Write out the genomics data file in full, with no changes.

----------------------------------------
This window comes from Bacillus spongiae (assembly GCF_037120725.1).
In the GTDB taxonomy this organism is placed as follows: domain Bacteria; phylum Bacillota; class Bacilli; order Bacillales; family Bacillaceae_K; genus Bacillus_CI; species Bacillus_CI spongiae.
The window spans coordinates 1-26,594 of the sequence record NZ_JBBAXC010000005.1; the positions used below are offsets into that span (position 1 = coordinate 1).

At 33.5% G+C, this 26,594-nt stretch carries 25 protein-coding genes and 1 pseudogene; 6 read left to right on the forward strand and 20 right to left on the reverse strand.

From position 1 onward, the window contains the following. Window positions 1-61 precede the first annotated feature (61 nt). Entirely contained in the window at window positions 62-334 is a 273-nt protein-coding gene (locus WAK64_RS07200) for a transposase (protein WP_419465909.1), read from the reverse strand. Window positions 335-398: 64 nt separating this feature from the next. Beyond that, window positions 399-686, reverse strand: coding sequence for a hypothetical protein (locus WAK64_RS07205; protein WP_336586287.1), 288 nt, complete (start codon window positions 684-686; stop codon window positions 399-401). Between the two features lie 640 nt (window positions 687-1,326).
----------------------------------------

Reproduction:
This window comes from Bacillus spongiae (assembly GCF_037120725.1).
In the GTDB taxonomy this organism is placed as follows: domain Bacteria; phylum Bacillota; class Bacilli; order Bacillales; family Bacillaceae_K; genus Bacillus_CI; species Bacillus_CI spongiae.
The window spans coordinates 1-26,594 of the sequence record NZ_JBBAXC010000005.1; the positions used below are offsets into that span (position 1 = coordinate 1).

At 33.5% G+C, this 26,594-nt stretch carries 25 protein-coding genes and 1 pseudogene; 6 read left to right on the forward strand and 20 right to left on the reverse strand.

From position 1 onward, the window contains the following. Window positions 1-61 precede the first annotated feature (61 nt). Entirely contained in the window at window positions 62-334 is a 273-nt protein-coding gene (locus WAK64_RS07200) for a transposase (protein WP_419465909.1), read from the reverse strand. Window positions 335-398: 64 nt separating this feature from the next. Beyond that, window positions 399-686, reverse strand: coding sequence for a hypothetical protein (locus WAK64_RS07205; protein WP_336586287.1), 288 nt, complete (start codon window positions 684-686; stop codon window positions 399-401). Between the two features lie 640 nt (window positions 687-1,326).